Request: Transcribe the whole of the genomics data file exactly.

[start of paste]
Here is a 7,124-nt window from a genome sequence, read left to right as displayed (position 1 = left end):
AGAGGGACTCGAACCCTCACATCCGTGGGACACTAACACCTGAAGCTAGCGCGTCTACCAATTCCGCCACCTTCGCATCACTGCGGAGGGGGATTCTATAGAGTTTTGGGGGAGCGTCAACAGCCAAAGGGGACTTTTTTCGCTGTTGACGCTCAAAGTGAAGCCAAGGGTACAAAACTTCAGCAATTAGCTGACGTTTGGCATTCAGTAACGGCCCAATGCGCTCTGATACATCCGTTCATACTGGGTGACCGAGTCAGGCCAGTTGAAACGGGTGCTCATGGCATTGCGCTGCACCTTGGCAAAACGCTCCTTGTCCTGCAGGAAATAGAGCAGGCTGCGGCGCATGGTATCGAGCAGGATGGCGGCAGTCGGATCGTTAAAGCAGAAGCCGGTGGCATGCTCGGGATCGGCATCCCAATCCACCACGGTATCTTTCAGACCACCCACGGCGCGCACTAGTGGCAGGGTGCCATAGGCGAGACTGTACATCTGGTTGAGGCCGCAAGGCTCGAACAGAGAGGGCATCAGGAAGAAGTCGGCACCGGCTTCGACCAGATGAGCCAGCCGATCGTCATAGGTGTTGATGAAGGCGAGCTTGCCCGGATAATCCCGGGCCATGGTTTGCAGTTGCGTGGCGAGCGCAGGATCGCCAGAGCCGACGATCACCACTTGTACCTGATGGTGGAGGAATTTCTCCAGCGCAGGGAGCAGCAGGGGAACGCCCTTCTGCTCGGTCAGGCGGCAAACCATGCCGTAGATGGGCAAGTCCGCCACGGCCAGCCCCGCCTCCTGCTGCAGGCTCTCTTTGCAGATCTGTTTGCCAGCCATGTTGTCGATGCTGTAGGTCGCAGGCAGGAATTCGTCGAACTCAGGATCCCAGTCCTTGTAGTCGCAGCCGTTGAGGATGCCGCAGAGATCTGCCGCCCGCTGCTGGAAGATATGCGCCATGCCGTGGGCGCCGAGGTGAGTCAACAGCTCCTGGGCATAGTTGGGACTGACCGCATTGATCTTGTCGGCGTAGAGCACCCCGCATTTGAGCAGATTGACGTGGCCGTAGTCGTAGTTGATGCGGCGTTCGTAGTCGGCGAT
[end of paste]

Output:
Here is a 7,124-nt window from a genome sequence, read left to right as displayed (position 1 = left end):
AGAGGGACTCGAACCCTCACATCCGTGGGACACTAACACCTGAAGCTAGCGCGTCTACCAATTCCGCCACCTTCGCATCACTGCGGAGGGGGATTCTATAGAGTTTTGGGGGAGCGTCAACAGCCAAAGGGGACTTTTTTCGCTGTTGACGCTCAAAGTGAAGCCAAGGGTACAAAACTTCAGCAATTAGCTGACGTTTGGCATTCAGTAACGGCCCAATGCGCTCTGATACATCCGTTCATACTGGGTGACCGAGTCAGGCCAGTTGAAACGGGTGCTCATGGCATTGCGCTGCACCTTGGCAAAACGCTCCTTGTCCTGCAGGAAATAGAGCAGGCTGCGGCGCATGGTATCGAGCAGGATGGCGGCAGTCGGATCGTTAAAGCAGAAGCCGGTGGCATGCTCGGGATCGGCATCCCAATCCACCACGGTATCTTTCAGACCACCCACGGCGCGCACTAGTGGCAGGGTGCCATAGGCGAGACTGTACATCTGGTTGAGGCCGCAAGGCTCGAACAGAGAGGGCATCAGGAAGAAGTCGGCACCGGCTTCGACCAGATGAGCCAGCCGATCGTCATAGGTGTTGATGAAGGCGAGCTTGCCCGGATAATCCCGGGCCATGGTTTGCAGTTGCGTGGCGAGCGCAGGATCGCCAGAGCCGACGATCACCACTTGTACCTGATGGTGGAGGAATTTCTCCAGCGCAGGGAGCAGCAGGGGAACGCCCTTCTGCTCGGTCAGGCGGCAAACCATGCCGTAGATGGGCAAGTCCGCCACGGCCAGCCCCGCCTCCTGCTGCAGGCTCTCTTTGCAGATCTGTTTGCCAGCCATGTTGTCGATGCTGTAGGTCGCAGGCAGGAATTCGTCGAACTCAGGATCCCAGTCCTTGTAGTCGCAGCCGTTGAGGATGCCGCAGAGATCTGCCGCCCGCTGCTGGAAGATATGCGCCATGCCGTGGGCGCCGAGGTGAGTCAACAGCTCCTGGGCATAGTTGGGACTGACCGCATTGATCTTGTCGGCGTAGAGCACCCCGCATTTGAGCAGATTGACGTGGCCGTAGTCGTAGTTGATGCGGCGTTCGTAGTCGGCGAT